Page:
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Importance of a Warm up

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Importance of a Warm up A warm up helps to prepare the body for the physical exertion to come. It gently raises your pulse rate and therefore, your cardiac output increases and also your rate of ventilation. Your vasomotor centre makes sure that more blood is being distributed to the working muscles. This combined affect is to increase the amount of oxygen that is delivered to the muscle cells. This helps to reduce the oxygen deficit when you start carrying out the actual activity. A Warm up is very important as it helps to reduce the possible chances of injury. It raises your body temperature in your muscles as there is an increase in the blood flow which raises your body temperature in your muscles, making them more responsive. The elasticity of muscle tissue is increased and more oxygen can be carried to the working muscles. This will help to prepare the body for the activity to come. Throughout a warm up routine, it consists of stretching exercises and this increases your flexibility and so directly reduces the risk of injury. ...read more.


* Shoulders, back and arms * I will Circle arms 10 times forward, 10 times backward and then rotate arms alternating. This will mobilise my shoulder joint. * I will Stretch my Trapezius by pulling one arm that is kept straight across the chest with your other arm supporting it in its position. This is a horizontal flexion movement. * I will stretch my triceps brachii by flexing my elbow and placing my hand behind my head on by back and my other hand puts pressure on the flexed elbow joint. Wrists and fingers * I will rotate my wrist joints, clap my hands together rapidly and then bend and mobilise my fingers. Hips * I will mobilise my hip joint by placing my hands on my hips and doing 5 hip rotations to the left and then 5 to right. Rotate my hips by raising my leg (with a bent knee so it is at 90 degrees to my body) then I will turn my leg outwards to the side of my body. ...read more.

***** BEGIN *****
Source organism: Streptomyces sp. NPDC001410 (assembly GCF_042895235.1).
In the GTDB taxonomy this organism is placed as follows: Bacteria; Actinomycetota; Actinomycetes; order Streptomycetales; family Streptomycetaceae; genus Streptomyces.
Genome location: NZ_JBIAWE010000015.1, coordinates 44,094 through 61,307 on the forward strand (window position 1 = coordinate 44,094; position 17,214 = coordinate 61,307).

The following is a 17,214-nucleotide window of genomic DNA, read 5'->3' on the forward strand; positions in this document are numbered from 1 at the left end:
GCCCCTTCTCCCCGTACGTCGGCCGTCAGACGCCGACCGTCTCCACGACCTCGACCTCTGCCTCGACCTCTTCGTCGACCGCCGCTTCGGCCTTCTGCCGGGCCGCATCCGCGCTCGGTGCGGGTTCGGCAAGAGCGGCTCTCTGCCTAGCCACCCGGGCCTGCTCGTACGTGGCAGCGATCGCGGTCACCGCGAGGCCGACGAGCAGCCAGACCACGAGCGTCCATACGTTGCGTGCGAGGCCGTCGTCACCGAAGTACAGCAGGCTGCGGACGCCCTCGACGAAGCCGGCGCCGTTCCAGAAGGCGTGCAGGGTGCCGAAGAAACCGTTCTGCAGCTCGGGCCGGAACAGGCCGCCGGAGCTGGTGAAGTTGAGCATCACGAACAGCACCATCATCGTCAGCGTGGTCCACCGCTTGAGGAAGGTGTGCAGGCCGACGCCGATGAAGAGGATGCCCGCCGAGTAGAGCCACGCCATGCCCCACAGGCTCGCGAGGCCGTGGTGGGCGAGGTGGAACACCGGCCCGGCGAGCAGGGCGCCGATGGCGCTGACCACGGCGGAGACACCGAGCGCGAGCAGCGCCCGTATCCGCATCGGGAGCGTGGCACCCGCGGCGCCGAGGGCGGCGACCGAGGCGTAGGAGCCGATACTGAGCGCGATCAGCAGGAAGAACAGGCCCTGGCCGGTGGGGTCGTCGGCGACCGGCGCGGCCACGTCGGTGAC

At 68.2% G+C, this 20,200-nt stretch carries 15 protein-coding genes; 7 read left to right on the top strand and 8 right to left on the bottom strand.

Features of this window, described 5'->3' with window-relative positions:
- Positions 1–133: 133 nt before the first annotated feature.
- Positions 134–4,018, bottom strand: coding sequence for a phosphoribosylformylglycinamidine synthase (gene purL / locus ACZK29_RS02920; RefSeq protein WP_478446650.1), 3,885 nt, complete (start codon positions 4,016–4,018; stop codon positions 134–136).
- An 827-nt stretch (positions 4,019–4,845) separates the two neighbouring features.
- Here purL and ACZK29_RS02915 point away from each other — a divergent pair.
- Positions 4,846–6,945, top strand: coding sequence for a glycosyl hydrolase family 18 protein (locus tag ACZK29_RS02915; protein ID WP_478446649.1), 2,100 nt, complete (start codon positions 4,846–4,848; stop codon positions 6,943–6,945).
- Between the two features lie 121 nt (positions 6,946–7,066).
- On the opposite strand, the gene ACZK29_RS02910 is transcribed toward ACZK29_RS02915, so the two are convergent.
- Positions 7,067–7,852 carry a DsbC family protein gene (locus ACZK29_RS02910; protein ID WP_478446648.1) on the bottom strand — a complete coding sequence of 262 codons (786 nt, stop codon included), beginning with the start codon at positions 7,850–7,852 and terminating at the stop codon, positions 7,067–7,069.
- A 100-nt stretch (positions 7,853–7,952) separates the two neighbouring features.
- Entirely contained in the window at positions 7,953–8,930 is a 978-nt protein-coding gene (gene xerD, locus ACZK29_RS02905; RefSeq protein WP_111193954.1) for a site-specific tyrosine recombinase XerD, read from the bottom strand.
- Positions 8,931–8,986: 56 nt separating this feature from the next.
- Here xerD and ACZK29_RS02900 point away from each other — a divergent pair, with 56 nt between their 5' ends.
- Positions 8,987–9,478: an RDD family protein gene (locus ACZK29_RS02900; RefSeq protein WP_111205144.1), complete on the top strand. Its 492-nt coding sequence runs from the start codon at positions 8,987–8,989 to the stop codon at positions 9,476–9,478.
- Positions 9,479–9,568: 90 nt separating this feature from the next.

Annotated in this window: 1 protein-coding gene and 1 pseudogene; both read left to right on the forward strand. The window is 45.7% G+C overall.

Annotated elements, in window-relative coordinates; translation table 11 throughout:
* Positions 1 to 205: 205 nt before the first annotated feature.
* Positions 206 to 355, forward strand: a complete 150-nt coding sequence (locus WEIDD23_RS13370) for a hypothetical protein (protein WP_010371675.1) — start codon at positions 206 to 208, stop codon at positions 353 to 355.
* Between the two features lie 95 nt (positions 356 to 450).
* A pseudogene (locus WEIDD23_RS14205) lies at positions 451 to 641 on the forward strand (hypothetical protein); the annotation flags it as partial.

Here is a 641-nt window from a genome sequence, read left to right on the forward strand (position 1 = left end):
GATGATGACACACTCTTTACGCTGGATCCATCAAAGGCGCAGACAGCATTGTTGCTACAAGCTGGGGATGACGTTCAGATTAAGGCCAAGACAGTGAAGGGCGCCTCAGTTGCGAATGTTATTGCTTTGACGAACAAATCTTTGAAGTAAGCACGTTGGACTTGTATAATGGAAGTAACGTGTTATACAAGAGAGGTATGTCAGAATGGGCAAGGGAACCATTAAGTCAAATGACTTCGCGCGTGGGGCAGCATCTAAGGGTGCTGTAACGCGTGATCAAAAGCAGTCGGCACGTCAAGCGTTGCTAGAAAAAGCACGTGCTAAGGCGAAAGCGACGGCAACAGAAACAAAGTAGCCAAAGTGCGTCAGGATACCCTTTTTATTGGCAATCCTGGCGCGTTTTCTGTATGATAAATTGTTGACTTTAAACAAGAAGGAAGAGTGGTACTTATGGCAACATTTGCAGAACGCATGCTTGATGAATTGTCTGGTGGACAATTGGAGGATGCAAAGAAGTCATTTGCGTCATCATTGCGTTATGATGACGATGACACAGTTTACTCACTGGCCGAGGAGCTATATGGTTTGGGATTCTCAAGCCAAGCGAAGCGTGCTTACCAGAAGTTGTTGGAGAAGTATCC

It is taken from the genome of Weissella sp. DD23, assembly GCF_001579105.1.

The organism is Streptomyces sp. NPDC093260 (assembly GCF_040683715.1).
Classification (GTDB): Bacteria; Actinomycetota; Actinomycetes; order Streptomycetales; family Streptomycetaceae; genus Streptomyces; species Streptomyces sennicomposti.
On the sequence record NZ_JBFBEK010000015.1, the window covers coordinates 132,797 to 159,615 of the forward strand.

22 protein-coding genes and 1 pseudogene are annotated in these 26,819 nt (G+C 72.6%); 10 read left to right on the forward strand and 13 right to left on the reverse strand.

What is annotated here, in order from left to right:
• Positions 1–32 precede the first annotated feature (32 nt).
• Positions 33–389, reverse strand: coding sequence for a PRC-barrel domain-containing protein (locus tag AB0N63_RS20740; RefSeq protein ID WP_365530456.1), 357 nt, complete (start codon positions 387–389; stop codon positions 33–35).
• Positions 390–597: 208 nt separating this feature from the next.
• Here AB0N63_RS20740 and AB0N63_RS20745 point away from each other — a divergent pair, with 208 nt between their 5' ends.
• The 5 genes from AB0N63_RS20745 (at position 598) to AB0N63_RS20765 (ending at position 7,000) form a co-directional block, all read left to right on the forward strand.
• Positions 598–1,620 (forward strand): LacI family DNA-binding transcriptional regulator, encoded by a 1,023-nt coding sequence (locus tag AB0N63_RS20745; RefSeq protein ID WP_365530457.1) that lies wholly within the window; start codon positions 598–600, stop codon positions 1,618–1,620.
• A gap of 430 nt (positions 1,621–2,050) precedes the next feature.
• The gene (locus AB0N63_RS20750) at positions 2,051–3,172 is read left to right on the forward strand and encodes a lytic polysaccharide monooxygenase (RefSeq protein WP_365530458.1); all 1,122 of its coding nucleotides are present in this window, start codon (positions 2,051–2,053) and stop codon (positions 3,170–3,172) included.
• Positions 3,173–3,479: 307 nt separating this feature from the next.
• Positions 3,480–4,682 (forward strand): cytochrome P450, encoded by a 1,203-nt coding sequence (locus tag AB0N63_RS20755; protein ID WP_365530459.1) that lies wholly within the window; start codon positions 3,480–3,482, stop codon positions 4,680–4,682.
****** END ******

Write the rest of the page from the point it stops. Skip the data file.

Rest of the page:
* To stretch my Gastrocnemius I will put one foot in front of the other and bend you're your front knee. The back leg will be kept straight and the rear heel will be kept firmly on the floor throughout the stretch. This stretch is often carried out against a wall. The Gastrocnemius is stretched by flexing your elbows and moving your body weight forward. Stretch forward until you feel a gentle pull in the lower leg. * To stretch the Soleus, the front knee is bent and is pushed towards the ground, while staying over and just in front of the foot. A gentle pull should be felt in the lower one third of the leg. The knee can then be directed medially and laterally to stretch different areas. Ankles * To mobilise my ankle joint I will move the sole of the foot inwards (inversion) and then turn it outwards (eversion). * I will then move the foot downwards (away from the tibia) which is known as plantar flexion and then I will move it upwards (towards the tibia) and this is known as dorsi flexion. This mobilises the Tibialis Anterior, Gastrocnemius and Soleus. ...read more.

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